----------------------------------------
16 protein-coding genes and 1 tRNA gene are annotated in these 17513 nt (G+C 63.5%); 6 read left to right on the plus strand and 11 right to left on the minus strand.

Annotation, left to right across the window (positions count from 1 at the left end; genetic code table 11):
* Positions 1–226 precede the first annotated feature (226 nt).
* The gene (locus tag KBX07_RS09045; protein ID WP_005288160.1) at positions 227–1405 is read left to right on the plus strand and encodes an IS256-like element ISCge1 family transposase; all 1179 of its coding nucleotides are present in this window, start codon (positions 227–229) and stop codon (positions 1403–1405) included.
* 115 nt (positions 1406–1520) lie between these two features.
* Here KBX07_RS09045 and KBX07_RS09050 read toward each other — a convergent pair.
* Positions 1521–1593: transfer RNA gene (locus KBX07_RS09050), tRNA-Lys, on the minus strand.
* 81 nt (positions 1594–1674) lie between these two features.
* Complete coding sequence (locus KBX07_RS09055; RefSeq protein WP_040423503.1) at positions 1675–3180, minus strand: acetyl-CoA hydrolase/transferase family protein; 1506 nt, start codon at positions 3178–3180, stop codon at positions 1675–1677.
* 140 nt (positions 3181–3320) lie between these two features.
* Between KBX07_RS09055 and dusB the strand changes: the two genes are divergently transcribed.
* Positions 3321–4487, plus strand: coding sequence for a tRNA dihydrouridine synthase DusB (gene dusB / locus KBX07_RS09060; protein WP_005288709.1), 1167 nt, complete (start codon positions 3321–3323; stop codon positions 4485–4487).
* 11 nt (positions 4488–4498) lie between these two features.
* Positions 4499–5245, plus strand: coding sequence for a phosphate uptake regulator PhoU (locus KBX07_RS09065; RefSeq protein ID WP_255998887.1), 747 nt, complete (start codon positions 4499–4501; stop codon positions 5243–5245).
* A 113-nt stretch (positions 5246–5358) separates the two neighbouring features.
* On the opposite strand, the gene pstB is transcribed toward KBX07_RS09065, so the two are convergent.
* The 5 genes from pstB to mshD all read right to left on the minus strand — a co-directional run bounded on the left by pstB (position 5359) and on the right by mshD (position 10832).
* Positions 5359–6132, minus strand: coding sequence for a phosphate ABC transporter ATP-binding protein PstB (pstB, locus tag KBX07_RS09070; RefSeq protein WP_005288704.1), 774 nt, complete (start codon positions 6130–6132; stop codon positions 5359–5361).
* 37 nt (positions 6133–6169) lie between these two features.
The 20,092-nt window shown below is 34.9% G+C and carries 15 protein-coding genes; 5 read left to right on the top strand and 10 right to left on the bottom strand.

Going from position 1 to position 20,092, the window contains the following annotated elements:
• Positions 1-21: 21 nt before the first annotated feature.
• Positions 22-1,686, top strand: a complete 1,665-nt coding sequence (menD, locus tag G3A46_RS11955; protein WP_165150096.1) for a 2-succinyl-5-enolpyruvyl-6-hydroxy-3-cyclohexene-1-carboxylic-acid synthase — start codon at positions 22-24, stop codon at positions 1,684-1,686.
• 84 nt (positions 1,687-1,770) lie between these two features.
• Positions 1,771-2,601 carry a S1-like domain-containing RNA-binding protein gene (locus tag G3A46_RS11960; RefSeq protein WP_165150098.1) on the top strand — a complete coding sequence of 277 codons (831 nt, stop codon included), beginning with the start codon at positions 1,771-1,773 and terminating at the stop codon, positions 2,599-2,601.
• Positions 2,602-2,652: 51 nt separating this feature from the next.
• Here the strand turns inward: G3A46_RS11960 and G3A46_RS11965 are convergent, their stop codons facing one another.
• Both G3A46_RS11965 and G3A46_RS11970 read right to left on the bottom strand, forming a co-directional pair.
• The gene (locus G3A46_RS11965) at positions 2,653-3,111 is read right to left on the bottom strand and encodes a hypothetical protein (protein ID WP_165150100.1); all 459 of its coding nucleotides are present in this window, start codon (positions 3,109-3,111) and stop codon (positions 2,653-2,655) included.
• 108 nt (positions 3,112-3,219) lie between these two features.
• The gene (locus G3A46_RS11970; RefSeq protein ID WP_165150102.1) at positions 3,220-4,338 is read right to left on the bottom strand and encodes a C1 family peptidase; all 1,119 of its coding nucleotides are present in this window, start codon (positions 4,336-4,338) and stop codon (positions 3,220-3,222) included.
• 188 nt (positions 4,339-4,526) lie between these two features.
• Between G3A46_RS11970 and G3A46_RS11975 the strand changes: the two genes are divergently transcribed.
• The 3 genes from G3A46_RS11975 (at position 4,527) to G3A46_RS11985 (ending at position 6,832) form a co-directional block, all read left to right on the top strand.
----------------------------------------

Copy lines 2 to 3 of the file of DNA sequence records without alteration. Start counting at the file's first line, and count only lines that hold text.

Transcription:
Annotation, left to right across the window (positions count from 1 at the left end; genetic code table 11):
* Positions 1–226 precede the first annotated feature (226 nt).